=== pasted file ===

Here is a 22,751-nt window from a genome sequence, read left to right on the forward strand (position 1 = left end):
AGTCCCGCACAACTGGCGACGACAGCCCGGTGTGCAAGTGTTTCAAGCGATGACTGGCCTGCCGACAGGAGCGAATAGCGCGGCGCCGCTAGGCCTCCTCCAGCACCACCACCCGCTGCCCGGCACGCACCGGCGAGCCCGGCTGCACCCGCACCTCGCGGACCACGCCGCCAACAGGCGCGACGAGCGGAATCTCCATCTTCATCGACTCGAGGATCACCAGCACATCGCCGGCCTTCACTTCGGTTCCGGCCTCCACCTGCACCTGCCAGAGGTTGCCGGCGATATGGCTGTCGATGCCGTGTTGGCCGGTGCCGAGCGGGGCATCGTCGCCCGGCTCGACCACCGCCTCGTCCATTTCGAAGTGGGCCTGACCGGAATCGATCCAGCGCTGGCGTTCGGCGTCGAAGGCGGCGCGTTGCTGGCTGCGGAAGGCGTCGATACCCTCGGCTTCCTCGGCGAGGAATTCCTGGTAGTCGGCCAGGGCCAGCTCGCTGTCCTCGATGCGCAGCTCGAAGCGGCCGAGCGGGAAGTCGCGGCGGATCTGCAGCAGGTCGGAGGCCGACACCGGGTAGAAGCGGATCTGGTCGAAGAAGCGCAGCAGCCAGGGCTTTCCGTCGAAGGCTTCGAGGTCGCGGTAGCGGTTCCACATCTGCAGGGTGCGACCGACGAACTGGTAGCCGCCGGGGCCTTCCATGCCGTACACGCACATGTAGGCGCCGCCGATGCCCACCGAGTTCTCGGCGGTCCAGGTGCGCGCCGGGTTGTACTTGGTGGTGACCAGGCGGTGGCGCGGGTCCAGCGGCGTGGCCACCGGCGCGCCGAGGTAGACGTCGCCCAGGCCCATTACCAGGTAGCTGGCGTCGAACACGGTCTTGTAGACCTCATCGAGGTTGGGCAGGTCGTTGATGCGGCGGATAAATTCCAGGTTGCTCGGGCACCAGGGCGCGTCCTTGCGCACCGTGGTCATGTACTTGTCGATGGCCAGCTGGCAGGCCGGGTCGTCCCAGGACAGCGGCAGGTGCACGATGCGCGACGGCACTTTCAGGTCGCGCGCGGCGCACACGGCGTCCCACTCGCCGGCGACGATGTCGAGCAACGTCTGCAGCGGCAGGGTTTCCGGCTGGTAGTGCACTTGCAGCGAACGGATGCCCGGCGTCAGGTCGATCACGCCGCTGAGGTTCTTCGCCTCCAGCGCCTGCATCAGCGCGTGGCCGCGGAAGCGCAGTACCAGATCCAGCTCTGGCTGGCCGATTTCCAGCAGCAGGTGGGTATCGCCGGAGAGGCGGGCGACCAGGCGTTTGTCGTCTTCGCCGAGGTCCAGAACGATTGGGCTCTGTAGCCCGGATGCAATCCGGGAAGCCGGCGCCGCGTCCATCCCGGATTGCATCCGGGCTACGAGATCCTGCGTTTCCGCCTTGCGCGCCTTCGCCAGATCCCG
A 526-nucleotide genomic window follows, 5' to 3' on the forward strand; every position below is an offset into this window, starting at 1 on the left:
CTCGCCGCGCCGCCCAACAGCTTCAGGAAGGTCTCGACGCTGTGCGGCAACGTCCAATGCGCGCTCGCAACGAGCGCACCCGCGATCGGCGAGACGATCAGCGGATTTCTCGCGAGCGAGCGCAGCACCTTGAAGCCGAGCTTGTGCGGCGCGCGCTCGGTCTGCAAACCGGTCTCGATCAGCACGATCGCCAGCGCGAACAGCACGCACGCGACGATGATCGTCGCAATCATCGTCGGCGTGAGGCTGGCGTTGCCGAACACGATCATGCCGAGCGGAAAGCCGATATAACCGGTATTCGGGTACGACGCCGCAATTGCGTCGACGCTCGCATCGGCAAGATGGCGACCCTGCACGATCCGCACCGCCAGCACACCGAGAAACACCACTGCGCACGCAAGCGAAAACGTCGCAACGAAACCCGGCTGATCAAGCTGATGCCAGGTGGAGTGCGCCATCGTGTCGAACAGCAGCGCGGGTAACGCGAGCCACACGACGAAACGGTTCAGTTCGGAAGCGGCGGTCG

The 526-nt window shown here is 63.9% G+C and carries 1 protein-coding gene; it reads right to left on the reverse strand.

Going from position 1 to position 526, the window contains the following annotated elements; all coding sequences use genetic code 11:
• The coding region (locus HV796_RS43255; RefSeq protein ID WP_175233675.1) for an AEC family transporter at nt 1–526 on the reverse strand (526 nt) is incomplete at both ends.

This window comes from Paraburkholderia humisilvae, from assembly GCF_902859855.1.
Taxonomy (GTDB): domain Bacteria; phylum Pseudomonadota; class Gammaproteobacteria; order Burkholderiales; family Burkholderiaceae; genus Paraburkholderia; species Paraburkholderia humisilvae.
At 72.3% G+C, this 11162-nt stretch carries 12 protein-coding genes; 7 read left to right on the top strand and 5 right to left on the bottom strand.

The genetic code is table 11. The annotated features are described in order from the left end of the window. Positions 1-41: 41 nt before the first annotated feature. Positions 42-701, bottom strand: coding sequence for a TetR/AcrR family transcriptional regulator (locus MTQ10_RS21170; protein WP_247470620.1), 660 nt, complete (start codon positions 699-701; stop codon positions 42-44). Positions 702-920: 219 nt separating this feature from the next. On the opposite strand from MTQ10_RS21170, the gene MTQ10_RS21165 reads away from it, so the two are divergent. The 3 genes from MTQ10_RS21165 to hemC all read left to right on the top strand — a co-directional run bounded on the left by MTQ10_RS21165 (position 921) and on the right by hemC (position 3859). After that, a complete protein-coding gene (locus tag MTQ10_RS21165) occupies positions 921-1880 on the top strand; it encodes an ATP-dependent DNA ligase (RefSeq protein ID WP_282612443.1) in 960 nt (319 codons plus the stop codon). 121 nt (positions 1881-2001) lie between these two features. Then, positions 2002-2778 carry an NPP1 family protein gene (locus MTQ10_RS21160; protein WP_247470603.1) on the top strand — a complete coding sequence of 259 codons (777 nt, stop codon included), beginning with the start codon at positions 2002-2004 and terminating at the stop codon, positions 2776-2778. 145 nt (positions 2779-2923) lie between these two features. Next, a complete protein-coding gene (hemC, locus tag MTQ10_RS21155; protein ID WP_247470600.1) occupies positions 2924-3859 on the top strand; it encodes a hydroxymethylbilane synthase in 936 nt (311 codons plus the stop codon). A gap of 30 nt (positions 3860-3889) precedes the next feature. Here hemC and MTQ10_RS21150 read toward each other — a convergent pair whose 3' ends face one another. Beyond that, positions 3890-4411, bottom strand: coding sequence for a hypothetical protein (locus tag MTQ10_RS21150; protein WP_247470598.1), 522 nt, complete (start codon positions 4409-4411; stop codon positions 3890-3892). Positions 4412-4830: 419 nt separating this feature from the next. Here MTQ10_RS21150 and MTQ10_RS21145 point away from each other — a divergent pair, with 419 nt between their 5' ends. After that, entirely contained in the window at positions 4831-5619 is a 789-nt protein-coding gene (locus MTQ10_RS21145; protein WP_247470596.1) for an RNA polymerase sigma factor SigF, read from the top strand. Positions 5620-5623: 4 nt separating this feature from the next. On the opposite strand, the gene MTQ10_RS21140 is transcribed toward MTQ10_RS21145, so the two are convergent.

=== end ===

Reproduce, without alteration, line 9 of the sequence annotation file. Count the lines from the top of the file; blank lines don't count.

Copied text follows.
Taxonomy (GTDB): domain Bacteria; phylum Pseudomonadota; class Gammaproteobacteria; order Burkholderiales; family Burkholderiaceae; genus Paraburkholderia; species Paraburkholderia humisilvae.